COMPANY DIRECTORS’ LIABILITY FOR INSOLVENT TRADING: A NOVEL APPROACH TO QUANTIFICATION OF DAMAGES FROM THE HIGH COURT OF NEW ZEALAND
The separate legal personality doctrine of corporate law, commonly known as the ‘corporate veil’, means that directors and shareholders are not generally liable for their company’s debts and liabilities. This separation of legal personality and associated liability has provided a clear benefit for business owners forming companies to try and avoid personal liability. However, in certain cases directors will be liable where they fail to discharge their duties to the company, such as when they unreasonably allow the company to continue to trade while insolvent.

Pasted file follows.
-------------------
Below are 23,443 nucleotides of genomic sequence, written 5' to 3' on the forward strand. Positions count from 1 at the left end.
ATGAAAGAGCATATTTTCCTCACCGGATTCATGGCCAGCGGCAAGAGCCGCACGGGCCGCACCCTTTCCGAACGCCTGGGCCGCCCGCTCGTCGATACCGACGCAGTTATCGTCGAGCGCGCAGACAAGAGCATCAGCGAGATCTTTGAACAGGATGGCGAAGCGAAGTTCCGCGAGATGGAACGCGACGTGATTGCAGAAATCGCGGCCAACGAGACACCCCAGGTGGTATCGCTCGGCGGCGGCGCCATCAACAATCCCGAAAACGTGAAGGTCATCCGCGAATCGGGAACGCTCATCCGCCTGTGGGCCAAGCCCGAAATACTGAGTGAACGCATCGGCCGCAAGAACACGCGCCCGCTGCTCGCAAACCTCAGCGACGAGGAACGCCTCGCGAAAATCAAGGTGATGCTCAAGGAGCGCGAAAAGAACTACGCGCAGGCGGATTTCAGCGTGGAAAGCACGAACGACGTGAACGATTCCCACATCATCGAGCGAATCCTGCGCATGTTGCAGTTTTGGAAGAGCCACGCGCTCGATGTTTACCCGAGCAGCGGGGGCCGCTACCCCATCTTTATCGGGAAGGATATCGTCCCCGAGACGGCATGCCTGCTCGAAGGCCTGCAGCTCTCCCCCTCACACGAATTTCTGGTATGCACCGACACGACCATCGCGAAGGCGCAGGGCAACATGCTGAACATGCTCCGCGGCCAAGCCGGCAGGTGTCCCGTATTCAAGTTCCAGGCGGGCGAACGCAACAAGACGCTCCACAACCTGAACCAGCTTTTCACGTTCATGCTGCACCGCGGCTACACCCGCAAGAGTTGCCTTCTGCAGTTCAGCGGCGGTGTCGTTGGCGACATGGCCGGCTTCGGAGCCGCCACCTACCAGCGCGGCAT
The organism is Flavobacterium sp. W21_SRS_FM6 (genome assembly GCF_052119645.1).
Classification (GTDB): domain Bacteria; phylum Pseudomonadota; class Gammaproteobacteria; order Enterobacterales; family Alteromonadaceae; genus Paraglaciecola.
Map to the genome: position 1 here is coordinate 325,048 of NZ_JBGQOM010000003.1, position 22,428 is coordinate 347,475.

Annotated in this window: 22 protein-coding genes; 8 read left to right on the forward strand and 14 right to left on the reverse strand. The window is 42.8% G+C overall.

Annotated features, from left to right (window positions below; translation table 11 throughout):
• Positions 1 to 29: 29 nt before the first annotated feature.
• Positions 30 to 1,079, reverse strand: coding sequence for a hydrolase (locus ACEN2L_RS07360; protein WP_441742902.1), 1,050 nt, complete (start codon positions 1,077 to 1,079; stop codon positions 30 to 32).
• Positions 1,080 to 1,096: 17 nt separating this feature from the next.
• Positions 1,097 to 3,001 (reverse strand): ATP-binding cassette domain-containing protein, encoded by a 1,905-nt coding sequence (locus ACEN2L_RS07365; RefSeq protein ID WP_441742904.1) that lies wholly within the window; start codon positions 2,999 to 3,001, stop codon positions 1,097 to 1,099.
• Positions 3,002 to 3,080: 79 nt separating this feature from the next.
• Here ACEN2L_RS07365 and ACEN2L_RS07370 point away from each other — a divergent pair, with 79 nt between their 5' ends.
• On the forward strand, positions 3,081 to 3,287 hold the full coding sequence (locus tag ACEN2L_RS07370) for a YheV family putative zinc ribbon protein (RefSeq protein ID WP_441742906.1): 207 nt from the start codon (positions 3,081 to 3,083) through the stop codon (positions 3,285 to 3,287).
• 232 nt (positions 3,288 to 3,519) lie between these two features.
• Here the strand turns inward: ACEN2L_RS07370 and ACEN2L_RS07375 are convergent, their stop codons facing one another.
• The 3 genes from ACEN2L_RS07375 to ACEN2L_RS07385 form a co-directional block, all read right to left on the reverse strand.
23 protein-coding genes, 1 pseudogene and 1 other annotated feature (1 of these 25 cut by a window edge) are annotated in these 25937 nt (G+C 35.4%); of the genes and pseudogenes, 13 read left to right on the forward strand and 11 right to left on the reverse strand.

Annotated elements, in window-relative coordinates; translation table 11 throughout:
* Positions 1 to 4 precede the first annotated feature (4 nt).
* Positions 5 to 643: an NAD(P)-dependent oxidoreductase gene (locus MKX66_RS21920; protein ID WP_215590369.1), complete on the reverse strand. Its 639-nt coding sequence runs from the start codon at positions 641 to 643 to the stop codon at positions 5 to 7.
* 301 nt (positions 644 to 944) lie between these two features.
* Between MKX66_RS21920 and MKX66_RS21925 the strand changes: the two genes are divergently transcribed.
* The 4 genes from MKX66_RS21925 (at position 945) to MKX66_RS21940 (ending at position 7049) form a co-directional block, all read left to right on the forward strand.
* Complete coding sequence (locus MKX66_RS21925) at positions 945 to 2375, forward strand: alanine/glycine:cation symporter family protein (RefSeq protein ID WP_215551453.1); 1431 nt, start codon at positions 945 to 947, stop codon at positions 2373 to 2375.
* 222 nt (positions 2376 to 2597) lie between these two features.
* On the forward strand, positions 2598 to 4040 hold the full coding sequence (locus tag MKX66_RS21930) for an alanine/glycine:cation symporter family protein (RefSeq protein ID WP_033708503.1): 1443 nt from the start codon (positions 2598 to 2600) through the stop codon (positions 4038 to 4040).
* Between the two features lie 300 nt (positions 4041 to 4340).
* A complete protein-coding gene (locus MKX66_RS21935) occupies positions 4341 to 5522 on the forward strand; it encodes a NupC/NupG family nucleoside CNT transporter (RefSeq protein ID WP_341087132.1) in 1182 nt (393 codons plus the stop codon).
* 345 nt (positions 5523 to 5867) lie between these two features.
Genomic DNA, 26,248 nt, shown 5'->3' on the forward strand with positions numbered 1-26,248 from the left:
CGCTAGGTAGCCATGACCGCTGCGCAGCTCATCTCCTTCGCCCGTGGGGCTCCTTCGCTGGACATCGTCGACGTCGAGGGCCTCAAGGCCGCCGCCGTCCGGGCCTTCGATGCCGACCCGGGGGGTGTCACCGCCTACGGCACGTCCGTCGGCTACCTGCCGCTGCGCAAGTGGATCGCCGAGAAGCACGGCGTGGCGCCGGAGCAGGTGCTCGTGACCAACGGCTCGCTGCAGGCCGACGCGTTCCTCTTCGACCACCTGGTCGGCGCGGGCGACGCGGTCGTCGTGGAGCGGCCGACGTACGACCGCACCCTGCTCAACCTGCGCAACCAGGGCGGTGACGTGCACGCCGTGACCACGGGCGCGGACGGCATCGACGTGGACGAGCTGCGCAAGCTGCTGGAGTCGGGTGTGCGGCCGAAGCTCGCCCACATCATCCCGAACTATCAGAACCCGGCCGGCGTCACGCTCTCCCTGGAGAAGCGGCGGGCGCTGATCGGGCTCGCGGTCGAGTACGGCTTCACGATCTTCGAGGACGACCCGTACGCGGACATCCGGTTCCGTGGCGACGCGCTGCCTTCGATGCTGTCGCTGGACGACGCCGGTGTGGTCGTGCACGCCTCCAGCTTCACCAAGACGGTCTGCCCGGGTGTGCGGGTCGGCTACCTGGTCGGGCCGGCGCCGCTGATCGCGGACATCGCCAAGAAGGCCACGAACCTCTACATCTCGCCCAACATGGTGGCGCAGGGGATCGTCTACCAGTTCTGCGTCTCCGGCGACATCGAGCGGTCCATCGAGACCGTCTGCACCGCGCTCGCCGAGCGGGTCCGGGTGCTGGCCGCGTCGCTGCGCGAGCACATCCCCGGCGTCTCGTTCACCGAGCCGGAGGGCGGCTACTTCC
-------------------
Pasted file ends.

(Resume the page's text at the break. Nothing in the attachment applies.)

This article considers Mainzeal Property and Construction Limited (in liquidation) v. Yan, a recent decision of the High Court of New Zealand, where former directors of the company were held liable for breaching their statutory duties by allowing the company to trade while insolvent.
The decision is of interest in New Zealand, and other common law jurisdictions with similar statutory directors’ duties that prohibit directors from allowing companies to trade while insolvent, because of the novel approach taken by the trial judge in assessing and quantifying the damages awarded against the former directors.
New Zealand position
Section 135 of the Companies Act 1993 (CA93) states that a director of a company must not allow “the business of a company being carried on in a manner likely to create a substantial risk of serious loss to the company’s creditors”.
Oct-Dec 2019 issue
Lindsay Litigation & Arbitration Limited